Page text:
The best justification for mining is that it produces the basic materials we need to live: metal for windmills and Prius cars; uranium for power (electric & bombs); talc for toothpaste and face powder. The list is endless. Yet we cannot say the same about most gold. Some gold indeed goes into caps for rotten teeth or connections in computers, but if the latest report from the Swiss banks is correct, most just goes into vaults in Switzerland. Apparently Swiss banks are running out of space to store more gold bars.
Its a scary and silly thought: all that activity to take it out of the ground to promptly put it back in the ground. True a different ground, but still the gold bar is buried deep in the ground. Most places are left with holes in the ground (maybe producing acid drainage) and Switzerland has holes in the ground filled with bars.
What is even more distressing is just how little space a bar of gold occupies. Switzerland is not large, but it is not that small. Imagine how much gold it must have if it is running out of space.
We must ask who benefits from this insane circle? Who benefits from taking it out of one place to bury it in another? You could argue the miner, for he get money to feed his kids from the transfer operations. The shareholder who grows rich as the stockprice rises in response to the demand for more gold to be stocked in a Swiss bank. A university lecturer off to a mining conference in Switzerland to make another profound pronouncement. The many happy people who own the gold–sleeping happy knowing their wealth is safe in a hole in the ground beneath a Swiss bank.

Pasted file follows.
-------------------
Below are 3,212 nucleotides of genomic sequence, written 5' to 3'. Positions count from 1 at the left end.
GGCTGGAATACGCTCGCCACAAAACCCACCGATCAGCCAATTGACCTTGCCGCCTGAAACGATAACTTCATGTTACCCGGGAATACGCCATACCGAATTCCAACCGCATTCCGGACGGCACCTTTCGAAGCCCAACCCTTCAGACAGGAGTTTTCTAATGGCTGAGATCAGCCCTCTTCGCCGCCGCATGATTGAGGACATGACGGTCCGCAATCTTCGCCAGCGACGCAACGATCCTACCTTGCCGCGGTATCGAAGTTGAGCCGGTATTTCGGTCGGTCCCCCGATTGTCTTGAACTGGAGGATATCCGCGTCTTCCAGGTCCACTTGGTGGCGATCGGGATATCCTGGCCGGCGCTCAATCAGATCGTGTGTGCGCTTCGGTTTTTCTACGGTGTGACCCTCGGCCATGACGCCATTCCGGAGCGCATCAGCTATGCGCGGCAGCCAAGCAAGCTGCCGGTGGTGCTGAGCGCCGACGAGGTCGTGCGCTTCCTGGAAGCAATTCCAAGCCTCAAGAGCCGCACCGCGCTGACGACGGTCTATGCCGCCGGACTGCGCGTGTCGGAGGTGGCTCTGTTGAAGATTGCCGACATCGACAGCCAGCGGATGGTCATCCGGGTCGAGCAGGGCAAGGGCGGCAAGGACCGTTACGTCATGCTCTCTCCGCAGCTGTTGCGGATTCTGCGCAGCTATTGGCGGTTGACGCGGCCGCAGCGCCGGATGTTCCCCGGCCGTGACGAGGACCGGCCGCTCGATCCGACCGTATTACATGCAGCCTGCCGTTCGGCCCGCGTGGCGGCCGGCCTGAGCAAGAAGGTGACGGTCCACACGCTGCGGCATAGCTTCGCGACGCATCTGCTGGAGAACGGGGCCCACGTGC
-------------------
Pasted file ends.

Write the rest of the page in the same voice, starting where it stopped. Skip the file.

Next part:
There may be sillier ways of making money or making people happy. For example painting toe nails; watching black & white movies; attending Star Trek conventions; reading Ron Hubbard. Yet even these strange activities make some people happy and make people money. But there is a difference. These activities do not leave behind a hole in the ground that may forever generate acid drainage. I urge some bright young researcher to balance the value of the gold in Swiss banks and the cost to taxpayers of perpetual water treatment at the mines that produced the gold in the holes beneath the banks. I bet there is parity.
I recognize the urge to hoard gold is as deep as human nature. I recognize gold has been hoarded since tribal warlords and then kings & queens adopted the yellow metal as a symbol of power and potency. Richard II spent 300,000 gold ducats to bring his eleven year old French bride to England.
All the unctuous words in the world will not justify mining to hoard. Keep that in mind next time you defend mining as a producer of raw materials for material benefit.